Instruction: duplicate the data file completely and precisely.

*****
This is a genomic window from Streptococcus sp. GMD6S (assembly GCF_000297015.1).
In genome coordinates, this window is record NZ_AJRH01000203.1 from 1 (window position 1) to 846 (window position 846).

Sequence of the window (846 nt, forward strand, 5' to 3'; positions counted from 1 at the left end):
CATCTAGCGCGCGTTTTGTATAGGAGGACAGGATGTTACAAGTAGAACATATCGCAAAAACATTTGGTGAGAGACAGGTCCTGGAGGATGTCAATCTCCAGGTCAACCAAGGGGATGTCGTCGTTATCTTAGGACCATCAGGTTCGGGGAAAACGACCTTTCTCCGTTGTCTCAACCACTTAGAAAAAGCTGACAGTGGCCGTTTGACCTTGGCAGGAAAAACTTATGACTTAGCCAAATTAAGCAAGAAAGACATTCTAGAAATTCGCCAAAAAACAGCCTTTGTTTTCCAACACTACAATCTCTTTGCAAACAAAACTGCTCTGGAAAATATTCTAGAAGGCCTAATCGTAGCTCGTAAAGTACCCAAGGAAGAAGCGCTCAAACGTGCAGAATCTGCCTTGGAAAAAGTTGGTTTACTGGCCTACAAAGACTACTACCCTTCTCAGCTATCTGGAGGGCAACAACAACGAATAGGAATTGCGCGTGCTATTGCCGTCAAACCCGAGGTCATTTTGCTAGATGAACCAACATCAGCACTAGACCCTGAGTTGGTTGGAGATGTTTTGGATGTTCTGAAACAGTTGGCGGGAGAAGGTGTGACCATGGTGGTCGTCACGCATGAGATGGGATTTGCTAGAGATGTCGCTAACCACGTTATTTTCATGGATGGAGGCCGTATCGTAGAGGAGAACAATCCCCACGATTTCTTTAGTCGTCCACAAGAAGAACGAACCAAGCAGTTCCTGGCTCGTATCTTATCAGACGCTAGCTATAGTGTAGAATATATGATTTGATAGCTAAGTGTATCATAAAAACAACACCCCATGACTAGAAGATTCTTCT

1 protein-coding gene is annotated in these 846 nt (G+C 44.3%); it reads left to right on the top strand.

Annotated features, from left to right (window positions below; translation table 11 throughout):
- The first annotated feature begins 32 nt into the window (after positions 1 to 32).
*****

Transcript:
This is a genomic window from Streptococcus sp. GMD6S (assembly GCF_000297015.1).
In genome coordinates, this window is record NZ_AJRH01000203.1 from 1 (window position 1) to 846 (window position 846).

Sequence of the window (846 nt, forward strand, 5' to 3'; positions counted from 1 at the left end):
CATCTAGCGCGCGTTTTGTATAGGAGGACAGGATGTTACAAGTAGAACATATCGCAAAAACATTTGGTGAGAGACAGGTCCTGGAGGATGTCAATCTCCAGGTCAACCAAGGGGATGTCGTCGTTATCTTAGGACCATCAGGTTCGGGGAAAACGACCTTTCTCCGTTGTCTCAACCACTTAGAAAAAGCTGACAGTGGCCGTTTGACCTTGGCAGGAAAAACTTATGACTTAGCCAAATTAAGCAAGAAAGACATTCTAGAAATTCGCCAAAAAACAGCCTTTGTTTTCCAACACTACAATCTCTTTGCAAACAAAACTGCTCTGGAAAATATTCTAGAAGGCCTAATCGTAGCTCGTAAAGTACCCAAGGAAGAAGCGCTCAAACGTGCAGAATCTGCCTTGGAAAAAGTTGGTTTACTGGCCTACAAAGACTACTACCCTTCTCAGCTATCTGGAGGGCAACAACAACGAATAGGAATTGCGCGTGCTATTGCCGTCAAACCCGAGGTCATTTTGCTAGATGAACCAACATCAGCACTAGACCCTGAGTTGGTTGGAGATGTTTTGGATGTTCTGAAACAGTTGGCGGGAGAAGGTGTGACCATGGTGGTCGTCACGCATGAGATGGGATTTGCTAGAGATGTCGCTAACCACGTTATTTTCATGGATGGAGGCCGTATCGTAGAGGAGAACAATCCCCACGATTTCTTTAGTCGTCCACAAGAAGAACGAACCAAGCAGTTCCTGGCTCGTATCTTATCAGACGCTAGCTATAGTGTAGAATATATGATTTGATAGCTAAGTGTATCATAAAAACAACACCCCATGACTAGAAGATTCTTCT

1 protein-coding gene is annotated in these 846 nt (G+C 44.3%); it reads left to right on the top strand.

Annotated features, from left to right (window positions below; translation table 11 throughout):
- The first annotated feature begins 32 nt into the window (after positions 1 to 32).